MEXICO CITY — A truck stolen near Mexico City with a load of a dangerous radioactive isotope used for medical purposes was found on Wednesday by the police after a two-day search, but some of the cargo was missing, a senior nuclear-safety official said.
The official, Mardonio Jimenez of Mexico’s nuclear safety commission, said a box containing some of the isotope, cobalt 60, was recovered with the vehicle, but that the whereabouts of the remainder was unclear. Cobalt 60 can be extremely dangerous when exposed to humans, and the theft has raised concerns of a more sinister motive, like the manufacture of a dirty bomb.
Counterterrorism officials, long concerned about dirty bombs, have said they are far more useful in spreading panic than in actually causing casualties or significant health concerns. Some experts say the bomb part might not be necessary — simply scattering a radioactive isotope in a densely populated area would have the same effect, but the person delivering the isotope would probably receive a large dose.
After the Sept. 11 attacks, the United States went on a campaign to ensure that cobalt 60 and other isotopes commonly used in medicine and industry were better protected against theft, so that they were less likely to be obtained for dirty-bomb use.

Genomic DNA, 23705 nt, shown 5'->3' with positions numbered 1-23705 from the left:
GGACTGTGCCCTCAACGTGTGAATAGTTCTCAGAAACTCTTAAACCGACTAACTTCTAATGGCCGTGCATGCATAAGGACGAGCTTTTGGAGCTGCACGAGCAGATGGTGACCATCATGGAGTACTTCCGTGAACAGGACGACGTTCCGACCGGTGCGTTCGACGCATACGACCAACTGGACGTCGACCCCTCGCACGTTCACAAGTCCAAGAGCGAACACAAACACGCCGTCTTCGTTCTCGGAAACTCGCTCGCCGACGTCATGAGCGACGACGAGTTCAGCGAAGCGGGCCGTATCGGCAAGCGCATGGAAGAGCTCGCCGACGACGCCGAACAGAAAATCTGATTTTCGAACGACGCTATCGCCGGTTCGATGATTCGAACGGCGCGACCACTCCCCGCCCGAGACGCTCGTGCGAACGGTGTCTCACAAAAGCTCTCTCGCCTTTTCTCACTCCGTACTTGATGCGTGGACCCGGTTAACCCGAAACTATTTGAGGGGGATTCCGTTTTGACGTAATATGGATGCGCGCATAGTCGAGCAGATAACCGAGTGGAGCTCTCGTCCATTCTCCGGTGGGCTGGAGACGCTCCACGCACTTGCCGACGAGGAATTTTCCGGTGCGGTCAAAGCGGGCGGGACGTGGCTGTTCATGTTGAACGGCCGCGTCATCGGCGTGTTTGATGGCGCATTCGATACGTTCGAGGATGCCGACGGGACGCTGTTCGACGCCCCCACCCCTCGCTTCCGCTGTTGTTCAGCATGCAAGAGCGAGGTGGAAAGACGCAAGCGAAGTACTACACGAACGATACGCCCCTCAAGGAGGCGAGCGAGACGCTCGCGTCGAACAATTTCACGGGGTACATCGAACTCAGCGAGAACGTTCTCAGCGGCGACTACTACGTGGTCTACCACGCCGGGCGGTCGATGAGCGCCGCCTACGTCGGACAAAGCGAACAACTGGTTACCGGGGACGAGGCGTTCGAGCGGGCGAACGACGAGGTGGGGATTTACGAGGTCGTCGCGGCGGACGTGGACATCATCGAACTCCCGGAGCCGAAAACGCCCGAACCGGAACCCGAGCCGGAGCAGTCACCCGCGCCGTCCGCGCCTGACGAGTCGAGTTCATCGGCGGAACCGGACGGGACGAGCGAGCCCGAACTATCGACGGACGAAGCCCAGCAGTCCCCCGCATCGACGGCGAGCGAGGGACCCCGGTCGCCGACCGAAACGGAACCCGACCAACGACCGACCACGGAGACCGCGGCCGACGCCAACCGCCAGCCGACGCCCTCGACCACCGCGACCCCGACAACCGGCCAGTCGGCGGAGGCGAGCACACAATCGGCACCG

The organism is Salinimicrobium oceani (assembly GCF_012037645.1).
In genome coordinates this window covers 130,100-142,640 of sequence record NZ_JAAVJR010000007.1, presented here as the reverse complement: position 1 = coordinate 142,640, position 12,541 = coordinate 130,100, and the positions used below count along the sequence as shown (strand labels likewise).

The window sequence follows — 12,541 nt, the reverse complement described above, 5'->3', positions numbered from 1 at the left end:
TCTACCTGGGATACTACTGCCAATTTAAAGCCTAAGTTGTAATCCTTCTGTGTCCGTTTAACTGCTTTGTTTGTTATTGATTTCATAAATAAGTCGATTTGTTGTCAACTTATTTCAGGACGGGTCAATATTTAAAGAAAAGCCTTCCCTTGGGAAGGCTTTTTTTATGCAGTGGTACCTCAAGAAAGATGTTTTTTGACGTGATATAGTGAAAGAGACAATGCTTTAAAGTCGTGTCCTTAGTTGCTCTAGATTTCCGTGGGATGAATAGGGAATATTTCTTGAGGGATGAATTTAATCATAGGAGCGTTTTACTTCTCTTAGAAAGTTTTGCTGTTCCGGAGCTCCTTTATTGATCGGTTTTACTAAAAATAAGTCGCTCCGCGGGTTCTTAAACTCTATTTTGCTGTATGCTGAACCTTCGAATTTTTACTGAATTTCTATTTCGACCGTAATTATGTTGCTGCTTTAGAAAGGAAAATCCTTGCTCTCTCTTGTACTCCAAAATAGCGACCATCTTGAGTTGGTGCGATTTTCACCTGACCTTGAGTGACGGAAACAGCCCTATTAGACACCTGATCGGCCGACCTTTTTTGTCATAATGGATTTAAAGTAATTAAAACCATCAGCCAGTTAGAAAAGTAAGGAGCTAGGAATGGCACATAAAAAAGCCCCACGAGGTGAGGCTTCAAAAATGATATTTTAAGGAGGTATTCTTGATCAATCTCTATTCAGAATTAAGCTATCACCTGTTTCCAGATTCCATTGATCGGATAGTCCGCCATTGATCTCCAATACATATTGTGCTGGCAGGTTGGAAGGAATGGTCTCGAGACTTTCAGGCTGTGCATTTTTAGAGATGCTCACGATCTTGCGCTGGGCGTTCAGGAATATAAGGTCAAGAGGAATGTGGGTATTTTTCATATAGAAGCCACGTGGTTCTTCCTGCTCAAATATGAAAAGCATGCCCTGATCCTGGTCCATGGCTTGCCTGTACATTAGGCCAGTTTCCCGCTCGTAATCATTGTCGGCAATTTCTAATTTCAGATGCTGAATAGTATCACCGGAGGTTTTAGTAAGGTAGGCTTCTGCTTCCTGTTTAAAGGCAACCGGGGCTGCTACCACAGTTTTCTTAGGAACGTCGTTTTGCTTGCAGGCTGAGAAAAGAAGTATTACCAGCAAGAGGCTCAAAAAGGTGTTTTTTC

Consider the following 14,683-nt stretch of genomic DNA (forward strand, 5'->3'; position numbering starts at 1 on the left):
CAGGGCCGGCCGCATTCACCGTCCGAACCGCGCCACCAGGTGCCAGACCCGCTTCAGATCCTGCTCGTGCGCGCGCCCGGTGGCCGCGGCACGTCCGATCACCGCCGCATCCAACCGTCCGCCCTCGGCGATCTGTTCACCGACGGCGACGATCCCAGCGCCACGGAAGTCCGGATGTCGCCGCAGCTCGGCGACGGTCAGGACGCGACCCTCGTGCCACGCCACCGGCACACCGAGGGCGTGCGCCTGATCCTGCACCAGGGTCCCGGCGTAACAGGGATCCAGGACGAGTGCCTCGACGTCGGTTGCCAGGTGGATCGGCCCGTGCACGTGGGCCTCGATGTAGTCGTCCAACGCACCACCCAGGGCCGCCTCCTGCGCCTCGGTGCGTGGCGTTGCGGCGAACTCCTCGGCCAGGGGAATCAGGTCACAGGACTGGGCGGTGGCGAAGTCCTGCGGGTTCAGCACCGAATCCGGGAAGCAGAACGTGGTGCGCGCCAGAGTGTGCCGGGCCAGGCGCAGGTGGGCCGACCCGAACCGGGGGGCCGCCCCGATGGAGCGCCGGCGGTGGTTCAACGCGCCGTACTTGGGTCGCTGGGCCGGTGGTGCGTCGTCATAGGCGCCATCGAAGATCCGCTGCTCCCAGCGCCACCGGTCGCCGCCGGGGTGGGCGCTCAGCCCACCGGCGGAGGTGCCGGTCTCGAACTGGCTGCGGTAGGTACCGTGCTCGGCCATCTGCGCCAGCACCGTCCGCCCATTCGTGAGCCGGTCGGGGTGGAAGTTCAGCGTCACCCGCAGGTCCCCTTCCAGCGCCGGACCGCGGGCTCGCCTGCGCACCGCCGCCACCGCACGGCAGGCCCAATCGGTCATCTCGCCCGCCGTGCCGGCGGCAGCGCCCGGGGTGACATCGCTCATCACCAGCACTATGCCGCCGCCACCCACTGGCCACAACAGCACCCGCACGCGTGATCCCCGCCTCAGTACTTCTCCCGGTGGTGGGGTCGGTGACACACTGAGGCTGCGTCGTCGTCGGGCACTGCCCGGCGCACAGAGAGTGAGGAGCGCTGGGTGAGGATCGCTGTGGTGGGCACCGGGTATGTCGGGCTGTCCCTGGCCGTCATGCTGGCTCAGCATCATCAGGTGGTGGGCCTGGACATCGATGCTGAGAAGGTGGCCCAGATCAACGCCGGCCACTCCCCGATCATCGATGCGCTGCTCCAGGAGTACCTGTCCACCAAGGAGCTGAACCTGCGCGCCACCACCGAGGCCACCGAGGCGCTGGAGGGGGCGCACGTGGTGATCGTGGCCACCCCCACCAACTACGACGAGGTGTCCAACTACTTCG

A United States military official said that while the Pentagon was monitoring the Mexico situation closely, the theft did not appear to be connected to any terrorist activity.
“I would say we are concerned but not worried,” said the official, who spoke on condition of anonymity. “No indication at all this was terror related – just simple vehicle theft. It was used medical-grade material on its way to a disposal site, so would have already decayed to the point that it would not be useful for a weapon even if it did fall into terrorist hands.”
The E.P.A. guide also warns that cobalt 60 is known to cause cancer. “Because it emits such strong gamma rays, external exposure to cobalt 60 is also considered a significant threat,” it says.
The Nuclear Threat Initiative, an anti-proliferation group, keeps a list of incidents involving theft, smuggling or unauthorized transport of radioactive materials, counting 15 incidents in 2012. It also noted the theft of cesium 137 in Estonia twice in the mid-1990s.